Archaeological Nexus: Intersecting History, Art and Culture
The laboratories of the Office of Archaeological Studies are centers of creative, collaborative innovation.
Artifact analysis, whether of stone, pottery or textiles, informs and revives historic art forms as contemporary arts. Archaeological knowledge of history strengthens community identities, while sharing that history builds empathy between communities.
At the OAS labs at the Center for New Mexico Archaeology, archaeologist Mary Weahkee (Comanche/Santa Clara Pueblo) studied museum examples and experimented with techniques of turkey feather blankets, which were ubiquitous before Colonization and eventually replaced by woolen textiles. Today, she is one of four living artists who make blankets the “old way,” elevating the blankets as icons that link ancient and modern Native American art and culture.
With generous support from John Duncan, a Museum of New Mexico Foundation trustee, and Anita Sarafa, Weahkee made a turkey feather blanket for the Here, Now, and Always exhibition at the Museum of Indian Arts and Culture. She is now preparing blanket swatches for the New Mexico History Museum and a National Geographic project, which is creating a sampler of Indigenous textiles from all over the world.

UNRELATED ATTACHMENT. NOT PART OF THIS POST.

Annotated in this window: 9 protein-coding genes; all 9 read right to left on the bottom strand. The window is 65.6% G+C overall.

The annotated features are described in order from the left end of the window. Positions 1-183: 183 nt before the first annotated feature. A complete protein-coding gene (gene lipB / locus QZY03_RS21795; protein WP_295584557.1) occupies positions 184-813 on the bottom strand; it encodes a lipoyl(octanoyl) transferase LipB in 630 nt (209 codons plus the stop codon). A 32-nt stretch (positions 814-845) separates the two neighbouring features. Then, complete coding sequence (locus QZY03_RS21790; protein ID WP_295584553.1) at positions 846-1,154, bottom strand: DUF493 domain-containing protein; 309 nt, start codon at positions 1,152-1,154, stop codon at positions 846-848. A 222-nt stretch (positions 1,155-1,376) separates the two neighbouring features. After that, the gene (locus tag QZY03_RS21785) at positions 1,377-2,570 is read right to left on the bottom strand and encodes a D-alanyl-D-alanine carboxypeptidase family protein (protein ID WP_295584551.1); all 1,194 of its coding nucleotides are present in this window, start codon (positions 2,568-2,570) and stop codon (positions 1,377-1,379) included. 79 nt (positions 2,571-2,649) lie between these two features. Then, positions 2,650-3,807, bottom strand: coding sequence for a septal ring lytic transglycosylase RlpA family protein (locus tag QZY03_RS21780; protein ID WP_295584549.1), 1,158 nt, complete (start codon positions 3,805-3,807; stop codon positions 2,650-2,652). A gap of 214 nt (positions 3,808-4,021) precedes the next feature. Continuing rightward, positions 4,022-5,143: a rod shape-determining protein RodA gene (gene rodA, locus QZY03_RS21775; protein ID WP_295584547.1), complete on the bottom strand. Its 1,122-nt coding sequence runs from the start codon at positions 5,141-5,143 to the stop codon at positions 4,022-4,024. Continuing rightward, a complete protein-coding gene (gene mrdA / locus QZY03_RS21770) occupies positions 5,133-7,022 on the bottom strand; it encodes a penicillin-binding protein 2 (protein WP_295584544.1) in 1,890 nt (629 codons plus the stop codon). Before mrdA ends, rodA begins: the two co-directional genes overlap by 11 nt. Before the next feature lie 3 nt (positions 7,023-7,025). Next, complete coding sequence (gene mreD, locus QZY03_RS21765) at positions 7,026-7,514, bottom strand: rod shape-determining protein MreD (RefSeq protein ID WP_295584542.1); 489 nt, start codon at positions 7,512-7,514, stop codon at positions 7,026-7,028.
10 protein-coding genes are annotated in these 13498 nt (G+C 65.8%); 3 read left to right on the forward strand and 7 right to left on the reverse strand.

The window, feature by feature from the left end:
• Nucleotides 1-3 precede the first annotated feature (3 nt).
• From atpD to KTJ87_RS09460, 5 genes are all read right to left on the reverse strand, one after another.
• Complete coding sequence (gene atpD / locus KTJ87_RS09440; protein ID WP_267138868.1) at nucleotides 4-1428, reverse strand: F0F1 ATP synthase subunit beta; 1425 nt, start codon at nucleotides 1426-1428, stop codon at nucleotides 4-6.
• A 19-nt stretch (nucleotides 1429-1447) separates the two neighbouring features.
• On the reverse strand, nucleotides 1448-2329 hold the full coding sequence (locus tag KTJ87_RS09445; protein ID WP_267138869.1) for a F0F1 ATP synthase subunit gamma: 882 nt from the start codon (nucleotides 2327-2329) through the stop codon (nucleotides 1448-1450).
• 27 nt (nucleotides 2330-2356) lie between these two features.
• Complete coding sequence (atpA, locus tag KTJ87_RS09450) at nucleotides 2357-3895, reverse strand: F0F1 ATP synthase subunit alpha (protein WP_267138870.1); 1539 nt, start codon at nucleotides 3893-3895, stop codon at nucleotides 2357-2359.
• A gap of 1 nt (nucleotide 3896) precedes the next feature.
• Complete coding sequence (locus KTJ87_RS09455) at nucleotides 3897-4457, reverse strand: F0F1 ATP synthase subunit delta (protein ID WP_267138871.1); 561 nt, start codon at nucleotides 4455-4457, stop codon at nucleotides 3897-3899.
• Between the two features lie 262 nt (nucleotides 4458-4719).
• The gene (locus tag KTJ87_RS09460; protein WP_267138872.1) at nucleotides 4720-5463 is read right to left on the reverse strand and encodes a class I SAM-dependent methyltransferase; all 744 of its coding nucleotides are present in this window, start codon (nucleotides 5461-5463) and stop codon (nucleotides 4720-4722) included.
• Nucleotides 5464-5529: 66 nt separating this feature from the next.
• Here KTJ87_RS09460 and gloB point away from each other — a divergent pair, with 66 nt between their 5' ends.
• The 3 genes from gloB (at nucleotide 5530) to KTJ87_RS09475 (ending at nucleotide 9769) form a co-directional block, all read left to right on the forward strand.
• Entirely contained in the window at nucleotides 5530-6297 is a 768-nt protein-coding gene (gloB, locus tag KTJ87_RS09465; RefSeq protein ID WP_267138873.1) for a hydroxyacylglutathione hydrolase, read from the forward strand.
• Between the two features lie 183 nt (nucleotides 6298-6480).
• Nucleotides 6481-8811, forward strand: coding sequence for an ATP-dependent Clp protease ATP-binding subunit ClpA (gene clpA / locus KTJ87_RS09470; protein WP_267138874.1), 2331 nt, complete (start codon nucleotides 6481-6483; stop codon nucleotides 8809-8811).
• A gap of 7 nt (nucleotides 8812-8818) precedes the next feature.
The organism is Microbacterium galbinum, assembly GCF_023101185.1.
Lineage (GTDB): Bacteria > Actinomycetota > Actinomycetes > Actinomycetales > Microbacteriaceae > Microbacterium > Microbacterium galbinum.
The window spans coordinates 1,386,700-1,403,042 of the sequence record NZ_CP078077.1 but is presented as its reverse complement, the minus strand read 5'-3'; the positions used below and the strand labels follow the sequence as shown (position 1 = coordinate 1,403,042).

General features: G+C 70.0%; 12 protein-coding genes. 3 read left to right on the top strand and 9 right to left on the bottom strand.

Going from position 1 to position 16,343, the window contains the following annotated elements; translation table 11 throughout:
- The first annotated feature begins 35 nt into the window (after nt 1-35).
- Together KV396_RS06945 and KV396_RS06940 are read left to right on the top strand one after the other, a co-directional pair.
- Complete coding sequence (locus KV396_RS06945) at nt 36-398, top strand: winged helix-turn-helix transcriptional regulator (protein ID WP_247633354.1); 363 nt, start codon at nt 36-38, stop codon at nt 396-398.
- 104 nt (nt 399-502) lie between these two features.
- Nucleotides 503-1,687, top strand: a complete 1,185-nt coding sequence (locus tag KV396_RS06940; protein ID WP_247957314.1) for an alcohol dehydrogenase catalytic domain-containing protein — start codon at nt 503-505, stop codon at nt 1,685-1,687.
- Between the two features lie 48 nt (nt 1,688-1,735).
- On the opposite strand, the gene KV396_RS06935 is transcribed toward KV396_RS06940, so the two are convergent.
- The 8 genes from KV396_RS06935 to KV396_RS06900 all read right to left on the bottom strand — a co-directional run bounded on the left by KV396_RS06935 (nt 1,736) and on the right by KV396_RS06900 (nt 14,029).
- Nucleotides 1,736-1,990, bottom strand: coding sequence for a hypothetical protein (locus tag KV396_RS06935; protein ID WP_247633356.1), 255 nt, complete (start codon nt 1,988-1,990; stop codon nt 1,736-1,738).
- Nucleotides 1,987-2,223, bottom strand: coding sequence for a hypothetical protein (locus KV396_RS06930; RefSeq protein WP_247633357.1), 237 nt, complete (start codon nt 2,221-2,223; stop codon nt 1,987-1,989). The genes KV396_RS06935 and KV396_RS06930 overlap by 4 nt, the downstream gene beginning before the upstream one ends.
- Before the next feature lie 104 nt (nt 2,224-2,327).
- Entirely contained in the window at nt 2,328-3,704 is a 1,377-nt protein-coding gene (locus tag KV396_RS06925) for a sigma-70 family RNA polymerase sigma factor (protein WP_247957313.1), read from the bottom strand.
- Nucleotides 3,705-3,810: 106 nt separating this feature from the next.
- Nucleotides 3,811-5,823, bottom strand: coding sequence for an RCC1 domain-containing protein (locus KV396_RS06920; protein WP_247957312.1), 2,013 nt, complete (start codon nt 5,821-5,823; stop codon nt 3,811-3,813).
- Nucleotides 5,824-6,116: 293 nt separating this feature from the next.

The teaching of traditional skills is also part of OAS’s Native American youth education programs. Supported by a Futures for Children Legacy Fund grant, OAS educators work with tribal schools and secular and religious leaders to integrate archaeological knowledge into the modern curriculum. Wherever possible, teaching is conducted by tribal members who have also selected the content.
Through these and other projects, OAS laboratories are building worldwide reputations. Current radiocarbon projects include dating a Chinese wall painting and a comet impact in the Atacama Desert of the Chilean Andes. Studies dating Omani rock art have just been published.
Archaeomagnetic projects include preparing an archive of New World data and working with the U.S. Forest Service to date tar pits that were part of the Clipper Ship period of Atlantic Coast history. And osteologists continue to work with archaeologists and Native Americans to build individual life histories as part of community histories.
“Everything OAS does beyond the boundaries of client projects is dependent on the support of the Museum of New Mexico Foundation and the Friends of Archaeology,” says OAS Director Eric Blinman. “These projects honor commu-nity history and heritage for future generations.”
To support research and education initiatives at the Office of Archaeological Studies, contact Lauren Paige at 505.982.2282 or Lauren@museumfoundation.org.
This article and image are from the Museum of New Mexico Foundation’s Member News Spring 2023.